Despite many promising treaties putting forward equal pay for equal work ambitions, the gender pay gap (hereafter GPG) remains stubborn and systemic. The grounding principle introduced in the Treaty of Rome in 1957, followed by many others across the years, has laid a foundation for future gender-equal principles, notably in the workplace.
The gender pay gap accounts for the difference in average gross hourly earnings between men and women. It is calculated before the deduction of income tax and social security contributions. In the European Union (EU), the average gap in 2020 stood at 13%, even though it experiences strong variations across countries.
According to Statista, in 2020, countries such as Latvia (22,3%), Estonia (21,1%) and Austria (18,9%) were experiencing the highest GPG in the Union, while Luxembourg (0,7%), Romania (2,4%) and Slovenia (3,1%) stood as the top three countries with the lowest GPG.
Why do women earn less than men, sometimes to a great extent, even though pay discrimination is forbidden in the EU? Much academic work has been conducted over the years, with the aim of explaining the causes and mechanisms hiding behind this gap. Many reasons have been highlighted, ranging from structural imbalance to differences in the level of employment or education, and work experience. These reasons account for what is called the adjusted gender pay gap.
On the other hand, stands the unadjusted gender pay gap, which accounts for example for different career choices (notably influenced by family responsibilities), or for vertical and horizontal segregation. The two latter segregation types stand for the following: vertical segregation is the repartition of women in different hierarchical levels, notably in the managerial positions (commonly referred to as the “glass ceiling”) while horizontal segregation represents the over-representation of women in certain sectors, notably the low-paying ones. Many theories have spurred among scholars, as to what explains the unadjusted GPG, but what is certain is that it increases with age and throughout the career, most often alongside increasing family demands.
Indeed, the GPG remains relatively low when women enter the labor market but grows as women get older. This is notably problematic for future gaps in pension revenues, as women accumulate, save, and invest less than men and thus they are at greater risk of poverty at an older age. According to the EU, the gender pension gap was over 28% in 2020.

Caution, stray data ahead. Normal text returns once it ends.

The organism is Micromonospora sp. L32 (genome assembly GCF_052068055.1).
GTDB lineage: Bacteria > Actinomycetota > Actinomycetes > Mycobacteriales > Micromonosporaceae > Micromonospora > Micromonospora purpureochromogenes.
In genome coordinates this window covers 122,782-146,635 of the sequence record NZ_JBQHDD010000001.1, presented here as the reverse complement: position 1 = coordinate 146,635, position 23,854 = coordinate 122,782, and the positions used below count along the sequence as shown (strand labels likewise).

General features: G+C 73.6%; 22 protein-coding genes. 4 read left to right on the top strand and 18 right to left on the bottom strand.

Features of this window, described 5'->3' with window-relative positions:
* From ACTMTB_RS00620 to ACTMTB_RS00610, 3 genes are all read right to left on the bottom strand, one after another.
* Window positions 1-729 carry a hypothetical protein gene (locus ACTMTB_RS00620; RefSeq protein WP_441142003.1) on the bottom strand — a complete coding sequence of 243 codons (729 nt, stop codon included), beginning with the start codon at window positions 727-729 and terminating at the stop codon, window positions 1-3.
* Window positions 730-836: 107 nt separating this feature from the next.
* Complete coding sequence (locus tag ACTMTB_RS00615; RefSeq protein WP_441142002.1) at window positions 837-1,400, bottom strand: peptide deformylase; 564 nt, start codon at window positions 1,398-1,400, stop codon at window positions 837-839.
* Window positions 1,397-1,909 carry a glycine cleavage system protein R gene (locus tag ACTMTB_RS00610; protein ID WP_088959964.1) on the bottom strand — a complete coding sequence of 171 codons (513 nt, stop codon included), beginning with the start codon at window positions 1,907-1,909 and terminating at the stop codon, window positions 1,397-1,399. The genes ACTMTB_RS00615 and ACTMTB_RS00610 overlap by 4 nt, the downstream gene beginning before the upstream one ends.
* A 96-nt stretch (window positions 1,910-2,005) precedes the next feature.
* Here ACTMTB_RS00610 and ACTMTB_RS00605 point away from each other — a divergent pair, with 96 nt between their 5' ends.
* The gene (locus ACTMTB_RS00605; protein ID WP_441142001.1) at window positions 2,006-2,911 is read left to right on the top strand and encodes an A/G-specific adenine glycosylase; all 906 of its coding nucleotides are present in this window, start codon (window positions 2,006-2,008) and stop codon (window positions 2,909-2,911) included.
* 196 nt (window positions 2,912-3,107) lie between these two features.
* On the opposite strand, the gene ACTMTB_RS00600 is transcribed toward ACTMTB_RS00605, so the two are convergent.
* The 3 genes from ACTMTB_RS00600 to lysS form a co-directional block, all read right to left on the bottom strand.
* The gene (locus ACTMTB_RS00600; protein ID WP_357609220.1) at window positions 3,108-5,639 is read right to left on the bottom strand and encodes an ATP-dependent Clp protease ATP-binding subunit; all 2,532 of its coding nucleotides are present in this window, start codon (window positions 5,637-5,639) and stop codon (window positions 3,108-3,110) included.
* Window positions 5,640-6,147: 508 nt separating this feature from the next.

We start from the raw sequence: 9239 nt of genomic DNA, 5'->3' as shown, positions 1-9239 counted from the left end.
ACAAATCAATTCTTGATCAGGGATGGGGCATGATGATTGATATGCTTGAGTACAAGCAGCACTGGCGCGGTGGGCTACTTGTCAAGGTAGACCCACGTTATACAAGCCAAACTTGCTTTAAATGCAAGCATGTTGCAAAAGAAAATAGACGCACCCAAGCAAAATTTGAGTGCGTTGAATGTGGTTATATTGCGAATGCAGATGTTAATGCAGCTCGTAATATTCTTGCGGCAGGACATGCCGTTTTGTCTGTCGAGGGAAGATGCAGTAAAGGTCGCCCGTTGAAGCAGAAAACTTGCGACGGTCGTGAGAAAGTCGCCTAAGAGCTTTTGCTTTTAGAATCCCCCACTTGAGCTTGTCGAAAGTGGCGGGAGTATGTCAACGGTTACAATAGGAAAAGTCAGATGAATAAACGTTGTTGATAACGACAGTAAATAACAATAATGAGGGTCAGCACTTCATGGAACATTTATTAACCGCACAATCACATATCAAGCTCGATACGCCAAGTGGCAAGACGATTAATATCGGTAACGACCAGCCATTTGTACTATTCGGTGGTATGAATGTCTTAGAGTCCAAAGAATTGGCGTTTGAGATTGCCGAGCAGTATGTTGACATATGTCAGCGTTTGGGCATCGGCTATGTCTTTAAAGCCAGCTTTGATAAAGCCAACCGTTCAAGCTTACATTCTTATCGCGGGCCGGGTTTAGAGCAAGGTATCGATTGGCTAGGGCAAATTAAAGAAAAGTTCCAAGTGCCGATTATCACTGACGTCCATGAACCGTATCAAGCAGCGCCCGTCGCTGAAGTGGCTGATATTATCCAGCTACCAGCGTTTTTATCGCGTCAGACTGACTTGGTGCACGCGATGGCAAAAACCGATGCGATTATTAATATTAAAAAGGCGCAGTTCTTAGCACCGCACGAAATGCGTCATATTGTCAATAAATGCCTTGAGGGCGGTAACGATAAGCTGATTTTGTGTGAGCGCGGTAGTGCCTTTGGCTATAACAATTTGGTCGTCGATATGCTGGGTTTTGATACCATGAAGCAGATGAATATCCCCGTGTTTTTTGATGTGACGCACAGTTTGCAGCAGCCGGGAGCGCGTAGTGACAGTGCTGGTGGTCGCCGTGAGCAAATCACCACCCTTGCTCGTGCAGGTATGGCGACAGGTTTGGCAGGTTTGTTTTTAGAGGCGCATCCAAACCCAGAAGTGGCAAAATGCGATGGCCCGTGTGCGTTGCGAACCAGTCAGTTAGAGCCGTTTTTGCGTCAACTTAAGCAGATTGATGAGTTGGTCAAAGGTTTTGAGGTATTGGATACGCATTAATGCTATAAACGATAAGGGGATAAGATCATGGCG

Closing the gender pay gap ranks high on the EU´s to-do list, and it is easy to understand why. On top of reducing gender inequalities and overall poverty linked to them, it would highly stimulate the economy and increase the gross domestic product as women would have more purchasing power, and thus the tax base would increase, letting some air in for the welfare systems to breathe.
In an ambition to uphold the principle of equal pay for equal work, and try to remedy the gender pay gap issue, the EU recently promoted and voted for a directive on pay transparency. Pay transparency is thought of by the EU, as a tool to contribute to closing the GPG, notably through a set of binding measures. Why pay transparency among other things? Scholars note that a lack of pay transparency can constitute a factor in strengthening the GPG, as it keeps women in the dark regarding possible discriminating practices exercised by management. While some EU countries such as Austria and Denmark have already tackled the issue by implementing pay-transparency policies, the great majority are falling behind. In this context, binding measures for all EU Member States (MS) seem to be necessary to enforce change in the union.